“In a way, Twitter has become a kind of aggregator of information,” says Eliot Higgins, founder of open-source investigators Bellingcat, who helped bring the perpetrators who downed MH17 to justice. “Most of the stuff you see from Ukraine comes from Telegram channels that other people follow, but they are sharing it on Twitter.” Twitter has made categorizing and consuming content from any niche easier, tapping into a live news feed of relevant information from both large organizations and small independent voices. Its loss would be felt strongly.

The disappearance of large amounts of information from the internet has been a problem for a while. In 2017, YouTube was accused of harming investigators’ ability to pinpoint alleged crimes against humanity in Syria by permanently deleting accounts that posted videos from Syrian cities. It eventually reneged, realizing its importance as a repository of historical information. “I don’t believe that’s going to occur with Elon Musk,” Higgins says. (Musk didn’t immediately respond to a comment request asking if he would guarantee or assist in the permanent storage Twitter’s history posts in the event that it goes bankrupt. Twitter, as widely reported, has lost its communication team following mass layoffs. ) It’s not only OSINT researchers that are concerned. US government agencies’ concern over the loss of their verified status highlights that many official statements by governments or public bodies are now made via Twitter first. Kilbride says that there is no evidence that these formal records of government agencies were ever archived or how they would go about doing so.

Many users have taken it upon themselves to independently back up their data, while the Internet Archive can be used to permanently store snapshots of Twitter web pages in a more reliable place than Twitter’s own servers. Both methods have their limitations. Multimedia is often not stored with other methods of archiving Twitter tweets. This could affect the large number of accounts that post images and videos from Iran’s revolution or documenting Russia’s invasion of Twitter. Accessing the information requires the user to know the URL of each tweet. Higgins says that it may be difficult to find the tweet if it hasn’t been stored elsewhere on the internet.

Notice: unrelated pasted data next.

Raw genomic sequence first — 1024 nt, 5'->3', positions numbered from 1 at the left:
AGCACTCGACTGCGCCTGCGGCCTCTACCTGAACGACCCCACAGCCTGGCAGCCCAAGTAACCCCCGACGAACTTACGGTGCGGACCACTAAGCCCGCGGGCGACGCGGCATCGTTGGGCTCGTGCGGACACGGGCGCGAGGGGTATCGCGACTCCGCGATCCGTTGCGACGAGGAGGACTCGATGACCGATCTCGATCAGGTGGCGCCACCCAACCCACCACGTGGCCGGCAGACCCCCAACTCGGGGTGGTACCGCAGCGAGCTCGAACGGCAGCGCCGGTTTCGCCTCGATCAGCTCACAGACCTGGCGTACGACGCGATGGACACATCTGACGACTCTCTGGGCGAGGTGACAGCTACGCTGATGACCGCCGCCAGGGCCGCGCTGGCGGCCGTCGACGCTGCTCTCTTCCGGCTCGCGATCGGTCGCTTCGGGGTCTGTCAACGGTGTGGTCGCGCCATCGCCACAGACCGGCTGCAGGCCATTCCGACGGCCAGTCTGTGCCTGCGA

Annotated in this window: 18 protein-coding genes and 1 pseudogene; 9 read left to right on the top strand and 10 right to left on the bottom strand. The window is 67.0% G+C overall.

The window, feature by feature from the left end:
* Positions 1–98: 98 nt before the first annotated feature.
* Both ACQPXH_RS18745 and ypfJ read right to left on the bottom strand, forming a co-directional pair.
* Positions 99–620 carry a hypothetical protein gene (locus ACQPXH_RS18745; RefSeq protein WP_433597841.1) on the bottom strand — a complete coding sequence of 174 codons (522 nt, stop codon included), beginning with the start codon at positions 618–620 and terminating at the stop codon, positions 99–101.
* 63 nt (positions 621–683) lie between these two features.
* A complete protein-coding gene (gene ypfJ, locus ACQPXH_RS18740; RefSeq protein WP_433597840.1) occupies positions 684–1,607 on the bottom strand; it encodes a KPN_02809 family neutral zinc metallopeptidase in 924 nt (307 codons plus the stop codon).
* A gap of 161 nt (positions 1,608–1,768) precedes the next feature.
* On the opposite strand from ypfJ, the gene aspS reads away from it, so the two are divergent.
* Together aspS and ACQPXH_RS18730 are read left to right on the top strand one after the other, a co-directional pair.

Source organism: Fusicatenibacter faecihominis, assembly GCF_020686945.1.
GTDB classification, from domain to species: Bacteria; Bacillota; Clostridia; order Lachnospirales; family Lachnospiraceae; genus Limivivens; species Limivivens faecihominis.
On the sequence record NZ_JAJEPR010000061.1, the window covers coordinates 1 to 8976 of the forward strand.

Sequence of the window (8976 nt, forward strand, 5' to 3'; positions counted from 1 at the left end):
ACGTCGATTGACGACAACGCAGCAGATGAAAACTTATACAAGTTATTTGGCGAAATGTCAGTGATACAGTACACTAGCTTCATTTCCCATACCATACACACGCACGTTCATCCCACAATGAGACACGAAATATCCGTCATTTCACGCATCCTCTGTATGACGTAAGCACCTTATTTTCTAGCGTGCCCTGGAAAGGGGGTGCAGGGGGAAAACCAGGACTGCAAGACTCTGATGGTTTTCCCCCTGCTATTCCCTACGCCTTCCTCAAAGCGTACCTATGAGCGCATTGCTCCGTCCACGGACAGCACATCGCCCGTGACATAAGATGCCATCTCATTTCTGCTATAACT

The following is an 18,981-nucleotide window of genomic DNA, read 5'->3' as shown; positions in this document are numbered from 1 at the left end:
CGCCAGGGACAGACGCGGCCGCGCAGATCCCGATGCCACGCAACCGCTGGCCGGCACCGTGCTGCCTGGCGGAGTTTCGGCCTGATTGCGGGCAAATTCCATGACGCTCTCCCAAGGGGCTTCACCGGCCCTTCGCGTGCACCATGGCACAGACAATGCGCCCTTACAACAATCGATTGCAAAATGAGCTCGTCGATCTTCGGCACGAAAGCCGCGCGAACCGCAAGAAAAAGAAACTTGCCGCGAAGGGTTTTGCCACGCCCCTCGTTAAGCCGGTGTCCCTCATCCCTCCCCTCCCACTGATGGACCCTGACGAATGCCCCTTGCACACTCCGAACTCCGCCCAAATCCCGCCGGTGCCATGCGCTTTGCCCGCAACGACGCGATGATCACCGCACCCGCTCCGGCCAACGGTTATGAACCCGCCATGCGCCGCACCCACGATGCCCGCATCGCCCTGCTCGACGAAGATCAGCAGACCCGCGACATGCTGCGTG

Some users are relying on third-party services usually used to make long Twitter threads more decipherable, such as Thread Reader–but trying to turn those into archiving tools is not an ideal solution either. Thomas says that the companies behind these services are likely smaller and less permanent than Twitter. There’s no reason to believe the content will be kept forever there, especially since once Twitter goes away, so will the Twitter thread unrolling business model.

There’s a way to turn off the lights,” says Kilbride. He asks that Musk not pull the plug on Twitter immediately if it goes under. He says, “A structured and managed closure to the service is preferable to the chaos we have now.”

Thomas doesn’t have a good solution to the problem, and as with much of Twitter at present, the outlook isn’t exactly rosy, she says. “We’re going to lose such a lot of digital history if Twitter goes kaput without warning.”

Note: we updated the headline